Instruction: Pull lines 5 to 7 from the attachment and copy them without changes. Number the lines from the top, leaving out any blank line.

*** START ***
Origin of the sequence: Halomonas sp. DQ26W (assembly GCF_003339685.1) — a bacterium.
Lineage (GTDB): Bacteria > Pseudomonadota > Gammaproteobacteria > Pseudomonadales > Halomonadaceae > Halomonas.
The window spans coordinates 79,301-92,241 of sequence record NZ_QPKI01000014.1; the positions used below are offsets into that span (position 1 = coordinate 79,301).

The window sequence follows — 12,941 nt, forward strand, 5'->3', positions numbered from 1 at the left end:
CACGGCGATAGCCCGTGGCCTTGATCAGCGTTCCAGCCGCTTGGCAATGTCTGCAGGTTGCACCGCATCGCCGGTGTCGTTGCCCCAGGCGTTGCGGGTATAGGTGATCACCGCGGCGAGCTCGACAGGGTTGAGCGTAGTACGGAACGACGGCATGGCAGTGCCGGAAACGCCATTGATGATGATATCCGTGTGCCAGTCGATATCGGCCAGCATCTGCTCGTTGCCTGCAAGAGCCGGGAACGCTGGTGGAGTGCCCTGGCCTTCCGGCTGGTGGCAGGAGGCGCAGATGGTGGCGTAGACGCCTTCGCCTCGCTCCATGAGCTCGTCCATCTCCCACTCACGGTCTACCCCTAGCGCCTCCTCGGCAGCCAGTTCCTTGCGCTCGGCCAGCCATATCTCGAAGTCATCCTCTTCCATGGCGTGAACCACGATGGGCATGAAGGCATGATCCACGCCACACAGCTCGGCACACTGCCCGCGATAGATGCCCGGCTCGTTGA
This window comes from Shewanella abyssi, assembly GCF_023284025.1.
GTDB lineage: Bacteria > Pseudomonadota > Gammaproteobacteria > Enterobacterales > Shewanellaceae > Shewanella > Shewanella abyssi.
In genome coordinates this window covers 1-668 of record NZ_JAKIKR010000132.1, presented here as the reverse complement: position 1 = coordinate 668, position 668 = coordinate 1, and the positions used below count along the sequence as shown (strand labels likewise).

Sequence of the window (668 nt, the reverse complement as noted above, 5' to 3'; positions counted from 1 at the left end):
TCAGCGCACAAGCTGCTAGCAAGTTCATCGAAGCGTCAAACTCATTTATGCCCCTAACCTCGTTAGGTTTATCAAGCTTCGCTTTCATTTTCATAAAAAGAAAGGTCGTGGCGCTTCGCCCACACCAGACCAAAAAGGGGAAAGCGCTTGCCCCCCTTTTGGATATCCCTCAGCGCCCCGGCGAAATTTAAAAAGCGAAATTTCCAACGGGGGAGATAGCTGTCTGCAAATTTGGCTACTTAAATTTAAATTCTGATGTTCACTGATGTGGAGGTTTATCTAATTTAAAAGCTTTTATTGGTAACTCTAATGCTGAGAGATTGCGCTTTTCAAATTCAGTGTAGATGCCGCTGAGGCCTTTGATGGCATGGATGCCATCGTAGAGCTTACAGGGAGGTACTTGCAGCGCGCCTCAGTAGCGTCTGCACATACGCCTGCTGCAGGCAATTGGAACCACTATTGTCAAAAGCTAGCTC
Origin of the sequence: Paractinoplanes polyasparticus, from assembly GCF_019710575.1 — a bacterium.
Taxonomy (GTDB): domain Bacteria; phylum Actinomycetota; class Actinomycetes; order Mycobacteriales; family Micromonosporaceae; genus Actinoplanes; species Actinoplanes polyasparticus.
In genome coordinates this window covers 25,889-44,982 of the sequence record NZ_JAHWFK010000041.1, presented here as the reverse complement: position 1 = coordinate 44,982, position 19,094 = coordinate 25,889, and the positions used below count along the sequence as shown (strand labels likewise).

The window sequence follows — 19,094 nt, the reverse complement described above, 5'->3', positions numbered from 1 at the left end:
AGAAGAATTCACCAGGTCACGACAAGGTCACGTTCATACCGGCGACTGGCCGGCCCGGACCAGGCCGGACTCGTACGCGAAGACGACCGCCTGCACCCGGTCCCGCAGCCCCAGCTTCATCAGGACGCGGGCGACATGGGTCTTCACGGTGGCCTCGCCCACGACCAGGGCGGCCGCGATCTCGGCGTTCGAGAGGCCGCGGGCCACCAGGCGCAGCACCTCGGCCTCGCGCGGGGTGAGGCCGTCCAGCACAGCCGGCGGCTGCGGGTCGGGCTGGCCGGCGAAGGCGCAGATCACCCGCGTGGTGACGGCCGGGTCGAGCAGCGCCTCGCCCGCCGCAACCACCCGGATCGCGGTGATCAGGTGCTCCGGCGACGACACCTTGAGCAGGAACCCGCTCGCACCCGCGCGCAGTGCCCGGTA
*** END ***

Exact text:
CACGGCGATAGCCCGTGGCCTTGATCAGCGTTCCAGCCGCTTGGCAATGTCTGCAGGTTGCACCGCATCGCCGGTGTCGTTGCCCCAGGCGTTGCGGGTATAGGTGATCACCGCGGCGAGCTCGACAGGGTTGAGCGTAGTACGGAACGACGGCATGGCAGTGCCGGAAACGCCATTGATGATGATATCCGTGTGCCAGTCGATATCGGCCAGCATCTGCTCGTTGCCTGCAAGAGCCGGGAACGCTGGTGGAGTGCCCTGGCCTTCCGGCTGGTGGCAGGAGGCGCAGATGGTGGCGTAGACGCCTTCGCCTCGCTCCATGAGCTCGTCCATCTCCCACTCACGGTCTACCCCTAGCGCCTCCTCGGCAGCCAGTTCCTTGCGCTCGGCCAGCCATATCTCGAAGTCATCCTCTTCCATGGCGTGAACCACGATGGGCATGAAGGCATGATCCACGCCACACAGCTCGGCACACTGCCCGCGATAGATGCCCGGCTCGTTGA
This window comes from Shewanella abyssi, assembly GCF_023284025.1.
GTDB lineage: Bacteria > Pseudomonadota > Gammaproteobacteria > Enterobacterales > Shewanellaceae > Shewanella > Shewanella abyssi.